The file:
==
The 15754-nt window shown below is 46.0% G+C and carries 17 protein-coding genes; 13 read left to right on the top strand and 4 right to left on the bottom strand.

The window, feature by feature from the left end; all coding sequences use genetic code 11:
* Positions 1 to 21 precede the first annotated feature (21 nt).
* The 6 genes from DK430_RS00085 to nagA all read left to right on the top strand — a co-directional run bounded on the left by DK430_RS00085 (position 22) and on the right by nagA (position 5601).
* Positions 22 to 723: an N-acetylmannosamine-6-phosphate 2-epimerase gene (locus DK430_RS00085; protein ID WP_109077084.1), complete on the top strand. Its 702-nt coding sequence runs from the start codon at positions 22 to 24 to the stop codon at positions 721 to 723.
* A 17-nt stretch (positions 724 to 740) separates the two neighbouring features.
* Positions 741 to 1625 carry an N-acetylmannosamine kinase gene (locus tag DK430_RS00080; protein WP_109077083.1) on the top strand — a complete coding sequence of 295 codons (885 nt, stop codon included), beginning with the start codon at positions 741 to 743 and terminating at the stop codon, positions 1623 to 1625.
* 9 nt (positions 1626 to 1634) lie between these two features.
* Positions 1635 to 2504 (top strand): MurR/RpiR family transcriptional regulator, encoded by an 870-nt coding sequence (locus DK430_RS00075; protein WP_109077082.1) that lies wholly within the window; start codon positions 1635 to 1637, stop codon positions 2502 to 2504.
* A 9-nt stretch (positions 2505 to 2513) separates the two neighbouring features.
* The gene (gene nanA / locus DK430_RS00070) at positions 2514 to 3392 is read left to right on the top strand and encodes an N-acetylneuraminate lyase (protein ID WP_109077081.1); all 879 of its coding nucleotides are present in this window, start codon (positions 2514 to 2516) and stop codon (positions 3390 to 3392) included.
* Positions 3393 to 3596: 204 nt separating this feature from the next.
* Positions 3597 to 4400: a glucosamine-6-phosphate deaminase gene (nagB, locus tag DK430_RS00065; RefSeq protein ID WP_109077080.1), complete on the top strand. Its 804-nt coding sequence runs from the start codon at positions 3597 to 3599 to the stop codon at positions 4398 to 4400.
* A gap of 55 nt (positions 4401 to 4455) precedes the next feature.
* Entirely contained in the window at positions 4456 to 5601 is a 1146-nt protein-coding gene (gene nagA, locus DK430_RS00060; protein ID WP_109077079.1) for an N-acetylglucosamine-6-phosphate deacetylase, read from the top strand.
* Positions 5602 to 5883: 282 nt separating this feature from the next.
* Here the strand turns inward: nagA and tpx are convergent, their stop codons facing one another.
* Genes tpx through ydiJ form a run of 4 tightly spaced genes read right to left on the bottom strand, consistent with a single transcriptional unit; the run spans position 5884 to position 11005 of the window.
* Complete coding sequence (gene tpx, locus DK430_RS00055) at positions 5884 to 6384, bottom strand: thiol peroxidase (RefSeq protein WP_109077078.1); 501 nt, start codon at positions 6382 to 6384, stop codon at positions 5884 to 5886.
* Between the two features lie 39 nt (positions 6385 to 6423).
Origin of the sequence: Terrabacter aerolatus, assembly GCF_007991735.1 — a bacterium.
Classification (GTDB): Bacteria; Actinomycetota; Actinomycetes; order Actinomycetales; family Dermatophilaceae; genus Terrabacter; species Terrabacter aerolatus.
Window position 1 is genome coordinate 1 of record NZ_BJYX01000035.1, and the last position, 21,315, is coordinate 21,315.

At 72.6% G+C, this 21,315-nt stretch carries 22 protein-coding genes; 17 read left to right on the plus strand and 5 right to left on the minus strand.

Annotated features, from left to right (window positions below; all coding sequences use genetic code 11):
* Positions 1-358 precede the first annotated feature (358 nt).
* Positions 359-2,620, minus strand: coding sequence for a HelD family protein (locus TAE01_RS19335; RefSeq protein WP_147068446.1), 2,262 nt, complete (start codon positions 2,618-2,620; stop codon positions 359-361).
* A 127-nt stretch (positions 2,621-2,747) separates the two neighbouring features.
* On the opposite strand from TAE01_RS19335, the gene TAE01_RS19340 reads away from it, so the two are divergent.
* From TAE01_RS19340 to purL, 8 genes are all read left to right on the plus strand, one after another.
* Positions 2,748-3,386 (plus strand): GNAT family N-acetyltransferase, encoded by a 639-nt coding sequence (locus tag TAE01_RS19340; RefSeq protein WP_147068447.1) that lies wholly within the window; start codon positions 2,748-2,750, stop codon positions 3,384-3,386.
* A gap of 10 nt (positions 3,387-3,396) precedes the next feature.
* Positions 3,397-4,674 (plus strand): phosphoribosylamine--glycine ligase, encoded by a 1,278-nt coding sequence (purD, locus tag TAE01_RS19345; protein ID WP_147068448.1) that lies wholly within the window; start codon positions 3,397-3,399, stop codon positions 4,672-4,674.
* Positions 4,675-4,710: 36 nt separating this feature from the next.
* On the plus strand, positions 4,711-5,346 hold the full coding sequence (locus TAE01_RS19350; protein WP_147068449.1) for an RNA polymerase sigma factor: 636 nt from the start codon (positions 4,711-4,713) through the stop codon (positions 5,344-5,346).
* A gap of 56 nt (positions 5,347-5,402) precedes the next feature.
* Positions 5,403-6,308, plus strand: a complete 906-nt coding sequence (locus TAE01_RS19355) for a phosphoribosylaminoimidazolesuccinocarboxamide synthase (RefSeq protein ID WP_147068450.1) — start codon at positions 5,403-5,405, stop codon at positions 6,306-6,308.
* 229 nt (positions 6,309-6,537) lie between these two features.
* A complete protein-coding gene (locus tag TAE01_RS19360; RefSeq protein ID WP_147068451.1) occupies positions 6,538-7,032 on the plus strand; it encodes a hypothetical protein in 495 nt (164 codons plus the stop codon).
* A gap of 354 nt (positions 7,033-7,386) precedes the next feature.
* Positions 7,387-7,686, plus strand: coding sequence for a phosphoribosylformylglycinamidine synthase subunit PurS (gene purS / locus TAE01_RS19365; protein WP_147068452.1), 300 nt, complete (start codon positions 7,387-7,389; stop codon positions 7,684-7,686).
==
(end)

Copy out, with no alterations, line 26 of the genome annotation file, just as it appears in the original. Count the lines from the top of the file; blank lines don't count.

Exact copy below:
* Positions 1-358 precede the first annotated feature (358 nt).